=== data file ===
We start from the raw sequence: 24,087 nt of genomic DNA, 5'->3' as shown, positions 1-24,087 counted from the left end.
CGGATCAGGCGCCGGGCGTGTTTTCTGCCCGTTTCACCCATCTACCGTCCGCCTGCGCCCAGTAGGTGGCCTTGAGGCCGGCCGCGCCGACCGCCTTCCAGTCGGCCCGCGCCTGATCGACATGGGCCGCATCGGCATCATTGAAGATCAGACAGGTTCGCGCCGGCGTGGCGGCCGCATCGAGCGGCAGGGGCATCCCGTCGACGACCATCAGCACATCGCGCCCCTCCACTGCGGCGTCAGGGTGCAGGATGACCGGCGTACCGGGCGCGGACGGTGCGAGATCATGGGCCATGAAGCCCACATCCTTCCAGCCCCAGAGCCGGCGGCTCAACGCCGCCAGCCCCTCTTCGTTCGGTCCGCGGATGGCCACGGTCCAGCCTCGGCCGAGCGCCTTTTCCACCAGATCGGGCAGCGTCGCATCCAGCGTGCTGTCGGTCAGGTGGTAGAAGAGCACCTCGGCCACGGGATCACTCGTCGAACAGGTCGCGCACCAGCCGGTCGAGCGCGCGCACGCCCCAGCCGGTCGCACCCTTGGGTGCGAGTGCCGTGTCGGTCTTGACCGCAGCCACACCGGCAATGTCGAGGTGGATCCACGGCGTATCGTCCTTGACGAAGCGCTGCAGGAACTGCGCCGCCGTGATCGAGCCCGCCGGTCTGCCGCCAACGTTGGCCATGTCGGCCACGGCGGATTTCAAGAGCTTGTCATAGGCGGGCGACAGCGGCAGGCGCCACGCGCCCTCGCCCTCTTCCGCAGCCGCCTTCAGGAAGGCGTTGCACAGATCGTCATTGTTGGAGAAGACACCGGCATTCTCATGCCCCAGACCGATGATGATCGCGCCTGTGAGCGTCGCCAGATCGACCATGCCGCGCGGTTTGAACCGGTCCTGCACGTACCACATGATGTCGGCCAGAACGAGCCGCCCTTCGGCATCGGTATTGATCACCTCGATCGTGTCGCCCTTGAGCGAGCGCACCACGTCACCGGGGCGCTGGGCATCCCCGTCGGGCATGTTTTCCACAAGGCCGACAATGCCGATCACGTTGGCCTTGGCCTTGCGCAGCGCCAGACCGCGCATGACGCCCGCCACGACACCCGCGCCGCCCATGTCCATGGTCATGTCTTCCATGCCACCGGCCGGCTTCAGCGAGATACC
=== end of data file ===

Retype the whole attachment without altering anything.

We start from the raw sequence: 24,087 nt of genomic DNA, 5'->3' as shown, positions 1-24,087 counted from the left end.
CGGATCAGGCGCCGGGCGTGTTTTCTGCCCGTTTCACCCATCTACCGTCCGCCTGCGCCCAGTAGGTGGCCTTGAGGCCGGCCGCGCCGACCGCCTTCCAGTCGGCCCGCGCCTGATCGACATGGGCCGCATCGGCATCATTGAAGATCAGACAGGTTCGCGCCGGCGTGGCGGCCGCATCGAGCGGCAGGGGCATCCCGTCGACGACCATCAGCACATCGCGCCCCTCCACTGCGGCGTCAGGGTGCAGGATGACCGGCGTACCGGGCGCGGACGGTGCGAGATCATGGGCCATGAAGCCCACATCCTTCCAGCCCCAGAGCCGGCGGCTCAACGCCGCCAGCCCCTCTTCGTTCGGTCCGCGGATGGCCACGGTCCAGCCTCGGCCGAGCGCCTTTTCCACCAGATCGGGCAGCGTCGCATCCAGCGTGCTGTCGGTCAGGTGGTAGAAGAGCACCTCGGCCACGGGATCACTCGTCGAACAGGTCGCGCACCAGCCGGTCGAGCGCGCGCACGCCCCAGCCGGTCGCACCCTTGGGTGCGAGTGCCGTGTCGGTCTTGACCGCAGCCACACCGGCAATGTCGAGGTGGATCCACGGCGTATCGTCCTTGACGAAGCGCTGCAGGAACTGCGCCGCCGTGATCGAGCCCGCCGGTCTGCCGCCAACGTTGGCCATGTCGGCCACGGCGGATTTCAAGAGCTTGTCATAGGCGGGCGACAGCGGCAGGCGCCACGCGCCCTCGCCCTCTTCCGCAGCCGCCTTCAGGAAGGCGTTGCACAGATCGTCATTGTTGGAGAAGACACCGGCATTCTCATGCCCCAGACCGATGATGATCGCGCCTGTGAGCGTCGCCAGATCGACCATGCCGCGCGGTTTGAACCGGTCCTGCACGTACCACATGATGTCGGCCAGAACGAGCCGCCCTTCGGCATCGGTATTGATCACCTCGATCGTGTCGCCCTTGAGCGAGCGCACCACGTCACCGGGGCGCTGGGCATCCCCGTCGGGCATGTTTTCCACAAGGCCGACAATGCCGATCACGTTGGCCTTGGCCTTGCGCAGCGCCAGACCGCGCATGACGCCCGCCACGACACCCGCGCCGCCCATGTCCATGGTCATGTCTTCCATGCCACCGGCCGGCTTCAGCGAGATACC